Gary Gilmore

Crime Files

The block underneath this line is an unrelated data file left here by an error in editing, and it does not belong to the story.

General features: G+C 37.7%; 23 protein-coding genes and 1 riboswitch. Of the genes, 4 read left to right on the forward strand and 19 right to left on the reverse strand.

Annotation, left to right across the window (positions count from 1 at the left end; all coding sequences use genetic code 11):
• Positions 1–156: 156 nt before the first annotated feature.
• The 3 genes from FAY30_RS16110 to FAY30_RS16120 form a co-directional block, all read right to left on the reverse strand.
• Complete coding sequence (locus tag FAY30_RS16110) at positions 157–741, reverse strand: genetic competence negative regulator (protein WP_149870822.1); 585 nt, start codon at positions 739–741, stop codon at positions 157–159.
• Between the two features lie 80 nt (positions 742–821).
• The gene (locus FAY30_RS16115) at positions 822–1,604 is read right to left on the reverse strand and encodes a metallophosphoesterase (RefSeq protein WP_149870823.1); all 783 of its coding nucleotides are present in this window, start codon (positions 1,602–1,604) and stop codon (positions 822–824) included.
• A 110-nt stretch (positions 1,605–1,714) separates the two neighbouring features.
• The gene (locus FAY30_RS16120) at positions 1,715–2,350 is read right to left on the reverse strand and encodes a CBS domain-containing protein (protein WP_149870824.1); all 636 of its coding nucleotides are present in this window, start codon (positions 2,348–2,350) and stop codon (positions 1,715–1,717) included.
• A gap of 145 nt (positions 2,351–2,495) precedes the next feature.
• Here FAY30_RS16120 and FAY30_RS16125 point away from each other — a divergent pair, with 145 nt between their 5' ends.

In crime terms, the number of confirmed killings credited to Gary Gilmore (two) is relatively small, but his status as the first man to be executed in the United States on 17th January 1977, after a 4-year moratorium in which the death penalty was outlawed, will ensure that he maintains a significant place in crime history. He was also fairly unique, in that he refused all avenues of legal appeal to stay his execution, in contrast to most criminals on death row, who seek all legal means to delay their sentence as long as possible. Gary Mark Gilmore was born on 4th December 1940 in a rural Texas town, the second of four sons, to Frank and Bessie Gilmore. His early life was nomadic, a matter of expediency as his alcoholic father was a small-time conman, selling bogus subscriptions that kept the Gilmore family constantly on the move. His mother Bessie was a repressive figure, an outcast from her Mormon family, and she disliked any overt signs of affection. She had a fascination with the occult, and claimed to have witnessed a hanging in her youth (although this was later proven false), which caused her young sons to have nightmares and live in fear, reinforcing obsessive personality traits in Gary Gilmore that would consume him in later life. By the time Gilmore was ten, the family had settled in Portland, Oregon, and he seemed determined to take his father’s criminal lifestyle choices as his own. Clearly recognising his own failings in his son, Frank focused his rage on the boy, and he endured a violence-prone, abusive childhood. Numerous crimes, including petty thefts and shoplifting, as well as assault charges, soon brought him to the attention of local law enforcement, and he had dropped out of school by the time he was 15. He spent a year as a juvenile in Oregon's MacLaren Reform School for Boys, followed by a stay at the Oregon State Correctional Institution, on a car theft charge, which was extended due to bad behaviour whilst there. His father died whilst he was in prison, and his behaviour became increasingly violent, until he was placed on anti-psychotic drugs, which practically paralysed him. He was released in 1962, aged 21, and immediately re-offended, placed in Oregon State Penitentiary and classified as a recidivist.  While incarcerated, his younger brother was murdered, and this time he was allowed out to attend the funeral. His continued bad behaviour meant that he spent considerable time in solitary confinement, and here he developed artistic skills that won him prizes, and resulted in his early release in 1972. He was supposed to attend a local art college as a condition of early release but, having spent more than half his life in prison, he coped poorly with freedom, and within a month he was again in court, facing charges of armed robbery. His appeal, in court, for leniency went largely unanswered, and he was sentenced to a further 9 years in jail. Again, his behaviour made the authorities threaten to place him on anti-psychotic drugs, but Gilmore persuaded them to transfer him instead to a maximum-security penitentiary in Marion, Illinois, although the greater distance meant that his family could no longer maintain regular contact with him. This, however, was preferable to the zombie-like state that the drugs would have induced. During this time he started regular correspondence with Brenda Nicol, a Mormon cousin based in Utah, who became determined to see him gain early parole, convinced that he just needed moral support to ensure his survival outside of prison. He was released into her care in May 1976, and went to live in Provo, Utah. Despite the best efforts of cousin Brenda, Gilmore found life in conservative Utah difficult from the start, and the few job opportunities available were quickly exhausted, before he returned to a life of drinking and crime.